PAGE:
20 in their 20s

Cortlan Wickliff’s book, “Young and Driven: Overdrive,” published in 2017, is a blueprint of exercises and lessons learned on how to succeed in life. And he should know. At a very early age, Wickliff was fascinated with electronics and eager to invent medical devices. But the untimely death of his father from a heart attack changed Wickliff’s focus. He realized that instead of designing the equipment, he needed to find innovative ways to reduce the time it takes to get technology to market by efficiently navigating legal and technical hurdles. Thus, at 10 years old, his three-degree plan was hatched.

At 15, Wickliff started his college career, finishing his required high school classes and earning 70-plus college credits that he used to apply toward his bioengineering degree at Rice. Graduating in 2010 with a bachelor’s degree, Wickliff became the nation’s youngest engineer at 19 — earning the first of many mortarboards — and headed to the East Coast.

Leaving Texas for the first extended time in his life, Wickliff entered Harvard Law School. This time, acclimating to college life was more challenging. “I strengthened my abilities to advocate for myself and others,” he says, “and [gained] the tools to argue policy.” When Wickliff graduated in 2013, he became one of the youngest African Americans to graduate from the school. After passing the state bar, he became the youngest attorney in Texas.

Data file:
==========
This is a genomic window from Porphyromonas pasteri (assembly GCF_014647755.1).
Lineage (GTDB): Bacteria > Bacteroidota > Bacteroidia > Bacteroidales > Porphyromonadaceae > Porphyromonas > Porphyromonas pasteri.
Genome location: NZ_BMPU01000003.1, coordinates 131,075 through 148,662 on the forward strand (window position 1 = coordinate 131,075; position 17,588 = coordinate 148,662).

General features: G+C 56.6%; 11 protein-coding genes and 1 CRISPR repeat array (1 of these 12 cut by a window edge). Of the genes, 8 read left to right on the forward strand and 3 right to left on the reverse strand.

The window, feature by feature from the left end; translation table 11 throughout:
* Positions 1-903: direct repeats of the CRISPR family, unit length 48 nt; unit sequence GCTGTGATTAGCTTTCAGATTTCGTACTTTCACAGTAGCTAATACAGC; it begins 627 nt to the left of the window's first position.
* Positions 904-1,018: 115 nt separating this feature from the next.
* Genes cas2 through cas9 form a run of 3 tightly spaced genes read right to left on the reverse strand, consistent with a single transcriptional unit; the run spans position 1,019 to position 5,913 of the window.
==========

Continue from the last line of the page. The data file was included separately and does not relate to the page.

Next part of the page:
At 15, Wickliff started his college career, finishing his required high school classes and earning 70-plus college credits that he used to apply toward his bioengineering degree at Rice. Graduating in 2010 with a bachelor’s degree, Wickliff became the nation’s youngest engineer at 19 — earning the first of many mortarboards — and headed to the East Coast.

Still intent on melding business, law and technology, Wickliff went on to Texas A&M, where he completed a Ph.D. in engineering. He returned to Rice in 2018, not as a student but as associate vice provost for academic affairs and strategic initiatives. “Rice gives me so many opportunities to positively impact so many people, and I can’t imagine a job that could give me that same access and ability,” he says.

In 2019, the second edition of Wickliff’s book was released. So in October, to motivate people to pursue their dreams and believe in themselves, he embarked on a self-funded speaking tour, Be Driven to Succeed, a 25-city, 4,500-plus-mile endeavor in which he spoke to over 40,000 students in high schools, colleges and community events across the state. Beginning in Beaumont, Wickliff spent his vacation on the road, giving a total of 52 presentations.

Wickliff recounts hearing about a student who attended a youth engineering camp that he organized and spoke at. “He had recently been orphaned and was having issues in school,” says Wickliff. “He soon after turned his life around and credited what I said at the conference for his motivation and change of heart. So, anytime I can motivate someone to improve their lives or pursue their dreams,” Wickliff says, “is a proud moment for me.”

Read more “20 in Their 20s” profiles here.

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